My nine-year-old self wrote pages and pages of a story entitled “Video Visitors," which told the tale of the mischief and mayhem that results when alien siblings named Cosmos and Cadette transport themselves to Earth via VHS tapes. It probably (totally!) would have won me a Newbery Award, but it remains unfinished, the victim of distractions so pertinent as weaving potholders or making friendship bracelets or attending soccer practice.
Fast forward to today. I’ve read hundreds and hundreds of picture books as a parent and as a teacher and now I'm chasing that forever-old dream of writing them. These days, I spend a lot of time alone at a computer. I sit and I think and I write and I smile and I send and I get a rejection and I frown and I suck it up and I sit and I think and I edit and I write some more. I try to learn and grow and get better. I try and I try and I try. It’s usually a lot of fun but it can also be pretty discouraging and lonely at times.
Lately, especially so.
Maybe it’s this winter, so cold and dark and gray. Maybe it’s the uncertainty of this new writing life I’ve started, this dream-chasing and the question marks that float all around it like week-old party balloons. Last week, I was in desperate need of a pick-me-up. I needed to know I’d made the right decision when I decided to write. Chasing a dream can be really scary, especially when the path to that dream is dotted with so many unknowns. Along with my countless cups of coffee I have my daily doses of self-doubt, fear, and Am-I-crazy-for-doing-this? moments. I prefer the coffee.
As a teacher, I could turn to other teachers when I hit a slump. Teacher conferences always gave me that get-up-and-go, that little surge of inspiration, that reminder that I was where I belonged, doing what I should be doing. But, as of last week, I didn’t know many other writers. And I certainly wasn’t sure that I was doing what I should be doing.
Timing is everything.
Last weekend, I packed up my gorgeous new business cards, thanks to Minted.com and my dear friend MJ at Pars Caeli. Seriously, they're gorgeous! I felt so professional. I know you shouldn't judge a book by its cover, but I was fine with being judged by these.
And I headed to the SCBWI Winter Conference in New York with a heart and head full of nervous excitement. Would they know I was new? Would they think I was just pretending? How can I call myself a writer when I’m not even published (even if I do have gorgeous business cards)?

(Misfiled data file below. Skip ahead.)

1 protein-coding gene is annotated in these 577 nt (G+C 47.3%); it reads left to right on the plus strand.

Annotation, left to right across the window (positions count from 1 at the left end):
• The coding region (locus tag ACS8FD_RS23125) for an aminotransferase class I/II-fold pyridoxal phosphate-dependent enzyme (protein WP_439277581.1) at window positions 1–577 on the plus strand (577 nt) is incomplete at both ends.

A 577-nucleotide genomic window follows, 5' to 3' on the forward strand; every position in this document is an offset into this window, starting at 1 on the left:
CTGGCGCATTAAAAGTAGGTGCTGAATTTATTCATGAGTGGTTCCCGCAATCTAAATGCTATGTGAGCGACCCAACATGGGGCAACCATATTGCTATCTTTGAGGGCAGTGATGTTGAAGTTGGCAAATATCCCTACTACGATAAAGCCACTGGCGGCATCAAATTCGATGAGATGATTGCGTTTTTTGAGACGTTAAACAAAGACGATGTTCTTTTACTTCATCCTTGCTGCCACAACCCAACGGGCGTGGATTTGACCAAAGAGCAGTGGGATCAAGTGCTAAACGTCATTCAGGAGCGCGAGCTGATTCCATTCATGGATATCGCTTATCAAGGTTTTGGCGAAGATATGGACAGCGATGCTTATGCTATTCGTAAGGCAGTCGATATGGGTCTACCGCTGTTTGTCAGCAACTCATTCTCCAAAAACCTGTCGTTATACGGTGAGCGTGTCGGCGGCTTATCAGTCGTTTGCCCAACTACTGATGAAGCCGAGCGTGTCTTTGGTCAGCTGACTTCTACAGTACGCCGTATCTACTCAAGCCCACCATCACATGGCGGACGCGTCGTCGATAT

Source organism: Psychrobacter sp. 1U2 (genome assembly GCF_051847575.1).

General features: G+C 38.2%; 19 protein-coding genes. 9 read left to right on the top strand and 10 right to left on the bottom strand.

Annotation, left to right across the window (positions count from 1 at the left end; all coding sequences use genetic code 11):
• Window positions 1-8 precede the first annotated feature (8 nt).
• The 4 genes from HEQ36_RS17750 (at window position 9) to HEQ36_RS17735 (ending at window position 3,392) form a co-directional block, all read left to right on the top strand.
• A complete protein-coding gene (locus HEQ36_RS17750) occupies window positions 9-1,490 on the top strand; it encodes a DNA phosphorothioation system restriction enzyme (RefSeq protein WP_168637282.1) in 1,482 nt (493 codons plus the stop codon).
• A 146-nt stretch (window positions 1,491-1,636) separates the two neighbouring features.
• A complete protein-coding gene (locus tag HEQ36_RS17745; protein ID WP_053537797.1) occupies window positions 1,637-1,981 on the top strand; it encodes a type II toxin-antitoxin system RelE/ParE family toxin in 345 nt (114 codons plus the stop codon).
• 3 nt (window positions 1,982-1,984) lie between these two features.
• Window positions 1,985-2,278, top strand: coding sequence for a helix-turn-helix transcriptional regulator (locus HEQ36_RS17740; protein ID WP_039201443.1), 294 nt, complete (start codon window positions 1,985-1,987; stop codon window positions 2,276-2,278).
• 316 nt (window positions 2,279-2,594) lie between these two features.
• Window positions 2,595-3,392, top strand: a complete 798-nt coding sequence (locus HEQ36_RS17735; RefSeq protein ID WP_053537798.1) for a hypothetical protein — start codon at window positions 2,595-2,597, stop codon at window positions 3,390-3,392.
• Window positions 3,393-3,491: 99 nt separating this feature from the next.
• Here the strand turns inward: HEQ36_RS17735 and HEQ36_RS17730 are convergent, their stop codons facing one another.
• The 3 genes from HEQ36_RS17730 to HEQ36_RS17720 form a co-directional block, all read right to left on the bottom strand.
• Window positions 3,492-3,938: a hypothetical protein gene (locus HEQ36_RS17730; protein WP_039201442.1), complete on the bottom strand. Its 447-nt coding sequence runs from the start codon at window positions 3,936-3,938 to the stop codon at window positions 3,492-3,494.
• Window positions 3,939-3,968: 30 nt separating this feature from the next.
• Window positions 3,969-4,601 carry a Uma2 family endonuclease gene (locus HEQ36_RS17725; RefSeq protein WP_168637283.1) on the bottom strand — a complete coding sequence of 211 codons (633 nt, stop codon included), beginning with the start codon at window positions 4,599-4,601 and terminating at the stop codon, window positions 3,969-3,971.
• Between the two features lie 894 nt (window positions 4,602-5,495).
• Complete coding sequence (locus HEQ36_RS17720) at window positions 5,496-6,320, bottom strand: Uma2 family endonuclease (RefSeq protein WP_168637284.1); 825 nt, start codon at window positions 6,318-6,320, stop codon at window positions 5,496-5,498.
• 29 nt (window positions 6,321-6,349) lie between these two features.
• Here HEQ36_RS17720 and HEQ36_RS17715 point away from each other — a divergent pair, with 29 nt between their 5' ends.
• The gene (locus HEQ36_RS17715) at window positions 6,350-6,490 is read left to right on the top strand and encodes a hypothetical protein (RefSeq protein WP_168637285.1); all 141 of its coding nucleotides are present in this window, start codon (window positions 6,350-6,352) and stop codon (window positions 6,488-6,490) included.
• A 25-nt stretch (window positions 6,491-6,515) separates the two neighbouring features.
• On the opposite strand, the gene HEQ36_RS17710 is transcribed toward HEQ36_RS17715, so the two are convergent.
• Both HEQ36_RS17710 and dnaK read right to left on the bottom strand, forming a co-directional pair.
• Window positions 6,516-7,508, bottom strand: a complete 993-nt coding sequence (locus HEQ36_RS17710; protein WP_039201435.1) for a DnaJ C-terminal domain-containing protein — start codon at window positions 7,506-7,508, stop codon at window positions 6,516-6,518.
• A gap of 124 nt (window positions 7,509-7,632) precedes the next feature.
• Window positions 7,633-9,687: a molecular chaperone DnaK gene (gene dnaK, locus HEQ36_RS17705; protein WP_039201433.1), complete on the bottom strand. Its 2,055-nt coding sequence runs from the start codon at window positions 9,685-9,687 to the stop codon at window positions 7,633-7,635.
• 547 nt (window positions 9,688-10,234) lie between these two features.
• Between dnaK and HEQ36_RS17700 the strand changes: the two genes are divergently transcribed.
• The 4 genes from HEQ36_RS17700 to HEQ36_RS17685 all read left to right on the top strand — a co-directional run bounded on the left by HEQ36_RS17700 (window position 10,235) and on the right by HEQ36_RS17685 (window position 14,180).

And then the conference started.
The Society of Children’s Book Writers and Illustrators are my people. I hadn’t the slightest notion of the brilliance and openness of the community that lives at the heart of children’s book writing and illustrating. Until this weekend.
And they welcomed me. Me. With all my doubt and question balloons.
Parents and teachers, rest assured: there are amazing and incredibly talented people who love children – really, truly love children – behind the books your kids love to read. I just met a whole lot of them in New York. Some were really famous. Some weren't at all. All work really hard to create good, beautiful, meaningful words and pictures for kids to embrace. They want to touch lives - and maybe even change them - with their work.
The wonderful Kate Messner, author of many fabulous books, presented a keynote on the power of failure that was most certainly the antithesis of a failure (and, oh, it was like she was speaking directly to me!). In it, she shared this poem. Like every author and illustrator I met, I want to write a book like the one Kate's poem describes, one that a child feels was written “just for me.” So I’ll keep at it, even if I still sometimes feel like I'm pretending.
Because, really, I often felt like I was pretending as a teacher. Even after years and years in the classroom. Don't we all feel that way sometimes?
They themselves “the Tribe.” Their words of encouragement lifted me. Their emphasis on patience and persistence and, above all, hard work bolstered me. Their talent and willingness to share inspired me. And, believe it or not, I met quite a few others who didn't think they could yet be called "writer." And just as many who said, "Yes, you can. And yes, you are."
It’s good to belong.
Thank you, SCBWI. Thank you, Kate Messner. Thank you to everyone who’s been supporting me in my dream-chasing adventure and even to those who’ve so far told me no.
I’ll keep working on my words. Because someday a kid somewhere will read them.
Here’s to writing, reading, smiling, and gorgeous business cards. Gorgeous business cards can help you feel a little less pretend-y. At least on paper.